The Shout Magazine (New Zealand)

New trial tracks New Zealand alcohol consumption via wastewater

Scientists at the University of Auckland, Waipapa Taumata Rau have carried out the country’s first large scale trial of using wastewater to monitor alcohol consumption.

Alcohol consumption can be determined from wastewater because scientists can detect ethyl sulphate, a compound excreted after the body metabolises the ethanol in an alcoholic drink.

“This method can give a lot of insights which wouldn’t otherwise be available,” says Dr Lisa Pilkington, senior lecturer in the School of Chemical Sciences and Principal Investigator with Te Pūnaha Matatini.

“It’s also much cheaper compared to traditional data collection techniques, especially considering the breadth of data that is able to be measured.”

Ten water catchment areas covering about 40% of New Zealand’s population were monitored over six months during 2021, in collaboration with the Institute of Environmental Science and Research’s (ESR) wastewater testing team, led by Andrew Chappell.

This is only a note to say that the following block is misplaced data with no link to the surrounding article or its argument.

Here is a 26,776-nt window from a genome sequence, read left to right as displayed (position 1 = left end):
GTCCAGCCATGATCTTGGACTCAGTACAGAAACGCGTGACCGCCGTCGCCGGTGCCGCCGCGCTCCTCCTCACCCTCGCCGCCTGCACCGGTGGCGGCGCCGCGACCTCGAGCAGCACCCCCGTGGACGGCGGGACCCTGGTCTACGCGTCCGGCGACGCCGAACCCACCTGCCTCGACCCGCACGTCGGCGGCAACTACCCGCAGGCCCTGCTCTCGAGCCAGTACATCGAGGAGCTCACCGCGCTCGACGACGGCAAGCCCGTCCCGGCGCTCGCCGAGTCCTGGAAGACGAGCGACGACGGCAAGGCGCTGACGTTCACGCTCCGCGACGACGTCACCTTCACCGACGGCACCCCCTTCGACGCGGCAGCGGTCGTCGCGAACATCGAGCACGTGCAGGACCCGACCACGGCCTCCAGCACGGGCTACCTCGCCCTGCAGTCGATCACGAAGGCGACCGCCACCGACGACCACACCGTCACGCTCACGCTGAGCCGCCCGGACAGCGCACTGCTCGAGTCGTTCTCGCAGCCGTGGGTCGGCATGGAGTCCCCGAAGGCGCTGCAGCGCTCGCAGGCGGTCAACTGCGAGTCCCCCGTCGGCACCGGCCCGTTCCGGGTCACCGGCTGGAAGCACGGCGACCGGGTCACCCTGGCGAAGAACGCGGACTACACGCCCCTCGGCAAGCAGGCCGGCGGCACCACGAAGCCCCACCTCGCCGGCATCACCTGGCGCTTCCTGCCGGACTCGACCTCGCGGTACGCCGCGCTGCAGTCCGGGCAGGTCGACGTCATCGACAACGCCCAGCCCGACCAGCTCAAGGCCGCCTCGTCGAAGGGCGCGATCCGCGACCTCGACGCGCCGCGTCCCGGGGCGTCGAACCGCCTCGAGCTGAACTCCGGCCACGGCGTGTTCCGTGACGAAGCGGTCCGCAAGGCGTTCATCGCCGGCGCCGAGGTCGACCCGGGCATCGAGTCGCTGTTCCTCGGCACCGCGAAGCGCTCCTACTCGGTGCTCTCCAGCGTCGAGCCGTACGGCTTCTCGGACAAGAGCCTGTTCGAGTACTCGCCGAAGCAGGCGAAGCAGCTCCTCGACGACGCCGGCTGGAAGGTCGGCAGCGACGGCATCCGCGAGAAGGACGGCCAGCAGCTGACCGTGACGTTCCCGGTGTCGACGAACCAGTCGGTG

The samples came from four catchment areas in Auckland – north, central, west and south – and from Palmerston North, Wairoa, Dunedin, Queenstown, Westport and Christchurch, places chosen to give a range of city sizes and coverage of both North and South islands.

Sampling took place over seven days each month and the results showed:

  • South Islanders consumed more alcohol than North Islanders.
  • Smaller settlements had higher consumption than bigger ones.
  • South Aucklanders drank the least of any place studied.

“The result from South Auckland showed that an unfair and prejudicial stereotype was untrue,” says Miriama Wilson (Ngāti Kahungunu ki Wairoa, Ngāti Tūwharetoa, Ngāti Raukawa), a student who worked on the project for her masters thesis.

”We hope that New Zealanders can overcome the stereotype that Māori and Pasifika are big drinkers.”

Drinking spikes were associated with special events, such public holidays and rugby, rugby league and cricket matches.

Consumption didn’t seem to increase during COVID-19 lockdowns but in some cases was higher during weekdays than weekends – very different from the usual weekly trend.

The first study of wastewater sampling to monitor for alcohol was carried out in Norway in 2011. A range of countries have followed suit including Australia, where alcohol is now one of the drugs monitored nationally via wastewater.

To Pilkington and Wilson, the technique seems like it would be a useful addition to the survey and sales data currently used to monitor alcohol consumption in New Zealand.

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